A caregiver support group is a great way to share your troubles and find people who are going through the same experiences that you are living each day. If you can't leave the house, many Internet services are also available.
    In most support groups, you'll talk about your problems and listen to others talk; you'll not only get help, but you'll also be able to help others. Most important, you'll find out that you're not alone. You’ll feel better knowing that other people are in the same situation, and their knowledge can be invaluable, especially if they’re caring for someone with the same illness as you are.
    Types of Caregiver Support Groups
    Community support groups for caregivers:
    People live near each other and meet in a given place each week or month.
    You get face-to-face contact and a chance to make new friends who live near you.
    The meetings get you out of the house, get you moving provide a social outlet, and reduce feelings of isolation.
    Meetings are at a set time. You will need to attend them regularly to get the full benefit of the group.
    Since the people in the support group are from your area, they'll be more familiar with local resources and issues.
    Internet support groups for caregivers:
    People are from all over the world and have similar interests or problems.
    You meet online, through email lists, websites, message boards, or social media.
    You can get support without leaving your house, which is good for people with limited mobility or transportation problems.
    You can access the group whenever it's convenient for you or when you need help most.
    If your problem is very unusual – a rare disease, for example – there may not be enough people for a local group, but there will always be enough people online.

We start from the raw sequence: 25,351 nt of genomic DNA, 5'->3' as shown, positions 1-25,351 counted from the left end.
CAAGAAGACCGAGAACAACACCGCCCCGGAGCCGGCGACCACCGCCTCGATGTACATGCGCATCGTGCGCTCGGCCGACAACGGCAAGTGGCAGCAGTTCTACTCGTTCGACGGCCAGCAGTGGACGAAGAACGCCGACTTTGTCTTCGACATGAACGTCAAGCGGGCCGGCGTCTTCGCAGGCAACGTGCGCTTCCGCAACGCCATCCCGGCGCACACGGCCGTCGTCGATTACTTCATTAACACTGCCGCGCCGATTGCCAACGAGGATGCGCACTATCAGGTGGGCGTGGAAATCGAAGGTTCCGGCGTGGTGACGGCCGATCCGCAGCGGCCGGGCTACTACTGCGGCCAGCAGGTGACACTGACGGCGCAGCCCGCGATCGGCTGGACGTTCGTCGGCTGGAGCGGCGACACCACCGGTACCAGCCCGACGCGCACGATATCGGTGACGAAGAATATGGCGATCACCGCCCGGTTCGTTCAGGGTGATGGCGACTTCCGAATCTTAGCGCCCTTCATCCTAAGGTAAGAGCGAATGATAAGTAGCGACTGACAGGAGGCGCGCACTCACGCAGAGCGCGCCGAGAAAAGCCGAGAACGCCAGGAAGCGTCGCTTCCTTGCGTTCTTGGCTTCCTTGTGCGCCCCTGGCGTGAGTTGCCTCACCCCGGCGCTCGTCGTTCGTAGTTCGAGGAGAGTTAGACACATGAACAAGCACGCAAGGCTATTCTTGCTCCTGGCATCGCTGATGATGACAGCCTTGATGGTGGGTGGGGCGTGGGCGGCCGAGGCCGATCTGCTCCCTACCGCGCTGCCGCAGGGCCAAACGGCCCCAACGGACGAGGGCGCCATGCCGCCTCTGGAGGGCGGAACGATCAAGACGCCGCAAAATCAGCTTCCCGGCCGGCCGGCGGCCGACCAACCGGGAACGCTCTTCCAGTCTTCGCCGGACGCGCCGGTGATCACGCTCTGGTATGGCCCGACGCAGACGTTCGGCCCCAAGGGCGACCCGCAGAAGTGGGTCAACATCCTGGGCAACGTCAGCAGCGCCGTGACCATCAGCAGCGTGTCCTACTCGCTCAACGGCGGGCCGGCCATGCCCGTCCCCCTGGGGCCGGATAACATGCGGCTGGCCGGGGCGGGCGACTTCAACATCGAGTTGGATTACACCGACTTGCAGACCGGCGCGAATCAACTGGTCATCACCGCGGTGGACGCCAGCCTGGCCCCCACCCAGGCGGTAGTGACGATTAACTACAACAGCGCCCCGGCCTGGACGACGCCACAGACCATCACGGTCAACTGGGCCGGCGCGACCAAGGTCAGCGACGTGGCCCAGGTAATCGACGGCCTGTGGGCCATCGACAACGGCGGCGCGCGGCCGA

To find a community support group, check the yellow pages, ask your doctor or hospital, or call a local organization that deals with the health problem you would like to address in a support group. To find an Internet support group, visit the website of an organization dedicated to the problem.
    Preventing caregiver burnout tip 2: Take care of yourself
    When you are a caregiver, finding time to nurture yourself might seem impossible. But you owe it to yourself to find the time. Without it, you may not have the mental or physical strength to deal with all of the stress you experience as a caregiver. Give yourself permission to rest and to do things that you enjoy on a daily basis. You will be a better caregiver for it.
    Tips for taking care of yourself:
    Incorporate activities that give you pleasure even when you don't really feel like it. Listen to music, work in the garden, engage in a hobby…whatever it is that you enjoy.
    Pamper yourself. Take a warm bath and light candles. Find some time for a manicure or a massage.
    Eat balanced meals to nurture your body. Find time to exercise even if it's a short walk every day. Do the best you can to sleep at least 7 hours a night.
    Laughter really is the best medicine. Buy a light-hearted book or watch a comedy. Whenever you can, try to find some humor in everyday situations.
    Keep a journal. Write down your thoughts and feelings. This helps provide perspective on your situation and serves as an important release for your emotions.
    Arrange telephone contact with a family member, a friend, or a volunteer from a church or senior center so that someone calls each day to be sure everything is all right. This person can help by contacting other family members with status updates or to let them know if you need anything.
    Try to set a time for afternoons or evenings out. Seek out friends and family to help you so that you can have some time away from the home. If it is difficult to leave, invite friends and family over to visit with you. Share some tea or coffee. It is important that you interact with others.
    http://helpguide.org/elder/caring_for_caregivers.htm
  2. Like
    KatieB got a reaction from GramaA in How to Navigate the Cost of Chemotherapy   
    Orig article here: https://www.healthline.com/health/cancer/chemotherapy-cost#takeaway 
    Chemotherapy, or chemo, is a form of drug therapy that destroys fast-spreading cancer cells. It’s used to treat cancer and reduce symptoms like pain.